4.12The Commission explained that negotiations had intensified since early March and gave the impression that agreement was likely but that it could still take a few weeks and may need political intervention in order to be completed. He estimated that around 90% of the 70–90 TACs had been agreed but noted that outstanding issues included:
4.13A quota is not set for non-quota species, but the TCA requires that the EU and UK allow reciprocal access to fish such species “at a level that at least equates to the average tonnage fished by that Party in the waters of the other Party during the period 2012–16”. The EU and UK are working together on what data to use to establish the track record. The EU has pushed back against a UK proposal to agree a maximum ceiling per species for non-quota species, observing that such an approach is not in line with the TCA. Rather, argues the Commission, management of non-quota species should be discussed in the Specialised Committee once it is up and running, possibly with a view to a multi-annual approach.
4.14In the meantime, the EU took the decision to propose a new set of provisional TACs for a period of four months from 31 March (until end of July) based on the scientific advice and in line with the arrangements set out in the TCA. Four months was chosen, said the Commission, to send a clear message to UK that the EU was serious about continuing negotiations.
4.15The Commission also highlighted that the exchange of fishing opportunities between the UK and EU—an important way of managing shortfalls and excesses of quota—cannot take place until an annual TAC agreement is in place.
4.16The exchange of views extended to other issues salient to implementation of the fisheries chapter, including the Specialised Committee on Fisheries. Both parties had nominated Co-Chairs and the Secretariat but had agreed that establishment should await conclusion of the annual consultations. The Commission considered that the Specialised Committee was likely to be a forum that would facilitate future agreement not only on the annual fishing opportunities but also on developing common approaches to management of the shared resource.
4.17The information that we acquired from the Commission’s appearance at the European Parliament Fisheries Committee stands in stark contrast to the minimal level of information provided by the Minister. We return to this information gap below.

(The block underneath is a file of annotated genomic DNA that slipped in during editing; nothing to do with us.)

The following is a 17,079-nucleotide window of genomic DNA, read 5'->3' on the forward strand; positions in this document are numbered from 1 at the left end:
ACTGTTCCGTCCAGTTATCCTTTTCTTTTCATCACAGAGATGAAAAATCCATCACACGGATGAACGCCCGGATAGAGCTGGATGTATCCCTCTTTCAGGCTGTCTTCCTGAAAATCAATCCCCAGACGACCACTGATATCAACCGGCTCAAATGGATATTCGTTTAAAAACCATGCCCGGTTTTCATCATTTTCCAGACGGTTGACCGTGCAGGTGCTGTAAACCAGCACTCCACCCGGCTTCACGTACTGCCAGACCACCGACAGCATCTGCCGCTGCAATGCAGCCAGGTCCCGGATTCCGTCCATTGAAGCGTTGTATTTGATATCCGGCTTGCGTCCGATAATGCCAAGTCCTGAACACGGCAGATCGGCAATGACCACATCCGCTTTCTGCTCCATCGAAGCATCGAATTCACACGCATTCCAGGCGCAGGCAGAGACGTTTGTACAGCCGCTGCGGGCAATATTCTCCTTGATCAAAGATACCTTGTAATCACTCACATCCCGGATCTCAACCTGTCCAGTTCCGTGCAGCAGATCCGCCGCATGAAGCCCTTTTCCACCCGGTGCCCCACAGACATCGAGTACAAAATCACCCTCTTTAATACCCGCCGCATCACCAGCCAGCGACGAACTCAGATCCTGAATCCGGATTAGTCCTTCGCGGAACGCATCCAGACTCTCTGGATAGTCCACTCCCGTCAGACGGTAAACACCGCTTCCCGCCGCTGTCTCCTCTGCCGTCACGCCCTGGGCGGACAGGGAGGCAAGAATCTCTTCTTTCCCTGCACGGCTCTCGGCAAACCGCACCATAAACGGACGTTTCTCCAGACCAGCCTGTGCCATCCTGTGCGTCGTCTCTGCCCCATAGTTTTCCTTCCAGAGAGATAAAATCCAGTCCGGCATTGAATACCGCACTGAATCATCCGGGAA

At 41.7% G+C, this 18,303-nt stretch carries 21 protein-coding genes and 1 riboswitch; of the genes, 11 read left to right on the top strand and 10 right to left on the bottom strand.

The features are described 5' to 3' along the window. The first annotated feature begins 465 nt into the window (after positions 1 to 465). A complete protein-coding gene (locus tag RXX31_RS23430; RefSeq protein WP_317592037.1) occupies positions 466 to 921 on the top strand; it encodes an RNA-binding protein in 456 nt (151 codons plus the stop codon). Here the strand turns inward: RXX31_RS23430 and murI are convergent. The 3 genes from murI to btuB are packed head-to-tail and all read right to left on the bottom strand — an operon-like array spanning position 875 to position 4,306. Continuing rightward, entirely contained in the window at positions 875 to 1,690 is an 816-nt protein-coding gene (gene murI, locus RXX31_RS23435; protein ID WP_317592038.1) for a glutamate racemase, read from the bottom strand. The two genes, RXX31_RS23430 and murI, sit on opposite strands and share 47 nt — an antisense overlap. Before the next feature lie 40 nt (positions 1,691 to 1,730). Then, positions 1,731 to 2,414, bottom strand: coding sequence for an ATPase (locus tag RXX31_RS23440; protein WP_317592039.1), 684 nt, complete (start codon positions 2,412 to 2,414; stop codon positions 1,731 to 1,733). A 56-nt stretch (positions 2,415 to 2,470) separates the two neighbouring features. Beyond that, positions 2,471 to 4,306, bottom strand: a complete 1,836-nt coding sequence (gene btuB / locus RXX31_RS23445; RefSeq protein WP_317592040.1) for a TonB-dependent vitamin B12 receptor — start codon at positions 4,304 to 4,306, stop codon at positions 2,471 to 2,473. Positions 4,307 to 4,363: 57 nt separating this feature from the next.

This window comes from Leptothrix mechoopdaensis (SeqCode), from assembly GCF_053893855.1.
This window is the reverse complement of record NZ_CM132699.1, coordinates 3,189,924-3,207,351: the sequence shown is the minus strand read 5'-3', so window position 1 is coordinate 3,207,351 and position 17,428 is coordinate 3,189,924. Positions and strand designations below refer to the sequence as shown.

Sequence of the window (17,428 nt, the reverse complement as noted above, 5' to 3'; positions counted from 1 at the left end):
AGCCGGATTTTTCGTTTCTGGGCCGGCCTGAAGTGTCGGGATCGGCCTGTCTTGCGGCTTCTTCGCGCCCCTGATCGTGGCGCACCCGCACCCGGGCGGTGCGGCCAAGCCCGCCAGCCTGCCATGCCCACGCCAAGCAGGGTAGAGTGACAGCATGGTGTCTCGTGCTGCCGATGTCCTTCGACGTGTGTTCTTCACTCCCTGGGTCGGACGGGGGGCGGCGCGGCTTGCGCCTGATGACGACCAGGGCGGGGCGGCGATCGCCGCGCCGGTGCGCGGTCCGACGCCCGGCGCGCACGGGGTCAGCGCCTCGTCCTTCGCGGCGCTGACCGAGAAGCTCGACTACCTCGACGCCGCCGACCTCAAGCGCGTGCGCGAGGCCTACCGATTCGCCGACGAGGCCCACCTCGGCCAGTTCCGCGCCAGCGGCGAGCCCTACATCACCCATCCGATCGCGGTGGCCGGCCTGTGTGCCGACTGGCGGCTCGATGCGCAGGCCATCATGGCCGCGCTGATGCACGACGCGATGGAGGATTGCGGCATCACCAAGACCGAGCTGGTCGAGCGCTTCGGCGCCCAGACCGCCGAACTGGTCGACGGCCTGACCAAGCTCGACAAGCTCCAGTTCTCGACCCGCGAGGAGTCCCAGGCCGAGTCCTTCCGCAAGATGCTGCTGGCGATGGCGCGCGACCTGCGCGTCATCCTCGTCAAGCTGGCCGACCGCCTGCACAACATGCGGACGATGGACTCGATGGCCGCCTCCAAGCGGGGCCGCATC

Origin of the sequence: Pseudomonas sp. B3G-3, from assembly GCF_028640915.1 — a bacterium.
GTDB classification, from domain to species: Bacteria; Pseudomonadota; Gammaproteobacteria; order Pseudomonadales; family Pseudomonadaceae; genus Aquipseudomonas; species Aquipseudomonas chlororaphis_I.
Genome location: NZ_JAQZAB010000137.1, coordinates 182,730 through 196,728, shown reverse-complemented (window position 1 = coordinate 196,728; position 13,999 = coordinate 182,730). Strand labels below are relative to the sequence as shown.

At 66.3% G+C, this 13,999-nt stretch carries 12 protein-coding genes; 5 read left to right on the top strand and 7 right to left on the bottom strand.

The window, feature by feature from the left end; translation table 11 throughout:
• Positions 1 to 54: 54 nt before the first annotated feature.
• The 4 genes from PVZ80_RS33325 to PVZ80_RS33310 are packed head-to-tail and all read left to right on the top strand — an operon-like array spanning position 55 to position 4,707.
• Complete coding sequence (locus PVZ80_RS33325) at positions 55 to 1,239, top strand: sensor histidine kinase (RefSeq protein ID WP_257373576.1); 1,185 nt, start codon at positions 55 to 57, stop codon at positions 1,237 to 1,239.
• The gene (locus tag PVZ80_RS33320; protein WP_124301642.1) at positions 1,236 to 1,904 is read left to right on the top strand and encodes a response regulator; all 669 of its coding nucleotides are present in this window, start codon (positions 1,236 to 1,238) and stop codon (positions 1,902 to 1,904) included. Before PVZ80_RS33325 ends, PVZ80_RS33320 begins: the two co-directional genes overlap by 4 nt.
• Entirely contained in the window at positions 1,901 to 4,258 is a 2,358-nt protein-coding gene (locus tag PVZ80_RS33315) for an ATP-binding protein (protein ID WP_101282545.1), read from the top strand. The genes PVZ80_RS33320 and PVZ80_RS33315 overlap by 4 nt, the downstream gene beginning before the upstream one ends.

4.18In responding to the Minister, we will put to her a number of points made by the Commission in that session to clarify if they accord with the Government’s interpretation of the negotiation and to seek any further information on the Government’s position.
4.19The Minister’s letter is helpful in summarising the wider set of negotiations with coastal states, but we will seek information on the sticking points encountered in the bilateral negotiations with Norway and will seek clarity on the implications of failure to reach agreement with the Faroes.
4.20Concerning arrangements for 2022, the Minister makes a broad commitment in her letter to engaging with stakeholders and to informing Parliament on progress but she makes no commitment to allowing timely scrutiny by Parliament. Her tone in that regard is extremely disappointing as Parliament expects not only to be informed but also to be actively consulted at an early enough stage in the process to be meaningful.
4.21In terms of regular updates, we will draw attention to the updates provided by the Commission to the European Parliament and ask if the UK Government is willing to provide a similar degree of update to its Parliament and, if not, why not. In the meantime, we will have no other option than to rely on those updates from the European Commission to the European Parliament. Now that the UK has left the European Union, though, we do not think that we should be reliant on the European institutions for information on matters directly relevant to the United Kingdom. This information gap is one of great concern to us and we hope that it is one that the Minister recognises and will take immediate steps to remedy.
4.22We consider that the matters raised are politically important because they relate to UK fishing opportunities during 2021 and beyond. We have written to the Minister as set out below raising the issues identified above.
4.23We report the Minister’s letter to the House and draw this chapter and our letter to the attention of the Environment, Food and Rural Affairs Committee, the Northern Ireland Affairs Committee, the Scottish Affairs Committee and the Welsh Affairs Committee.